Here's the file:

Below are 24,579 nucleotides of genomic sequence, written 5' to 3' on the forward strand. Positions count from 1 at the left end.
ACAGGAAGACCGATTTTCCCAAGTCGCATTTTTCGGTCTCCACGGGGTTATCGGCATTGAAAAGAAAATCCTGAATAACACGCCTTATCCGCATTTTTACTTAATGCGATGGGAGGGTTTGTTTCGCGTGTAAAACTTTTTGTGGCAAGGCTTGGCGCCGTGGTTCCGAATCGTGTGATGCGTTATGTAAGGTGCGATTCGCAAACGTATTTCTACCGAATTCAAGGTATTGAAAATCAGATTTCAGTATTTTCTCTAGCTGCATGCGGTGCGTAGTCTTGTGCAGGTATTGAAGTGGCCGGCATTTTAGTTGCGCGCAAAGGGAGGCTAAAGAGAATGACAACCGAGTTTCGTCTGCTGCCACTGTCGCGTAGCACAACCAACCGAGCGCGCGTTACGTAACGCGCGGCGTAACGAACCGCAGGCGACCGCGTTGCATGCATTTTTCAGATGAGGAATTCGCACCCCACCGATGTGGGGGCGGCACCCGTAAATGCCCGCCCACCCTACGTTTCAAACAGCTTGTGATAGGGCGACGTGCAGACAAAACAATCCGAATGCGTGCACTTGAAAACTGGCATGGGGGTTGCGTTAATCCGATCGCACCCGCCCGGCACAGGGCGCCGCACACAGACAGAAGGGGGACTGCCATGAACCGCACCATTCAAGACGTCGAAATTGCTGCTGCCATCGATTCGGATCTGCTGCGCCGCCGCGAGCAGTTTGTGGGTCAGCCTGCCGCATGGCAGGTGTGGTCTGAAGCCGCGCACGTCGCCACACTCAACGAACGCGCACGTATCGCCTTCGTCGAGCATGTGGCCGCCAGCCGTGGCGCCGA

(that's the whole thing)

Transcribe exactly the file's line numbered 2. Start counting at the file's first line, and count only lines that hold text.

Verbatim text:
ACAGGAAGACCGATTTTCCCAAGTCGCATTTTTCGGTCTCCACGGGGTTATCGGCATTGAAAAGAAAATCCTGAATAACACGCCTTATCCGCATTTTTACTTAATGCGATGGGAGGGTTTGTTTCGCGTGTAAAACTTTTTGTGGCAAGGCTTGGCGCCGTGGTTCCGAATCGTGTGATGCGTTATGTAAGGTGCGATTCGCAAACGTATTTCTACCGAATTCAAGGTATTGAAAATCAGATTTCAGTATTTTCTCTAGCTGCATGCGGTGCGTAGTCTTGTGCAGGTATTGAAGTGGCCGGCATTTTAGTTGCGCGCAAAGGGAGGCTAAAGAGAATGACAACCGAGTTTCGTCTGCTGCCACTGTCGCGTAGCACAACCAACCGAGCGCGCGTTACGTAACGCGCGGCGTAACGAACCGCAGGCGACCGCGTTGCATGCATTTTTCAGATGAGGAATTCGCACCCCACCGATGTGGGGGCGGCACCCGTAAATGCCCGCCCACCCTACGTTTCAAACAGCTTGTGATAGGGCGACGTGCAGACAAAACAATCCGAATGCGTGCACTTGAAAACTGGCATGGGGGTTGCGTTAATCCGATCGCACCCGCCCGGCACAGGGCGCCGCACACAGACAGAAGGGGGACTGCCATGAACCGCACCATTCAAGACGTCGAAATTGCTGCTGCCATCGATTCGGATCTGCTGCGCCGCCGCGAGCAGTTTGTGGGTCAGCCTGCCGCATGGCAGGTGTGGTCTGAAGCCGCGCACGTCGCCACACTCAACGAACGCGCACGTATCGCCTTCGTCGAGCATGTGGCCGCCAGCCGTGGCGCCGA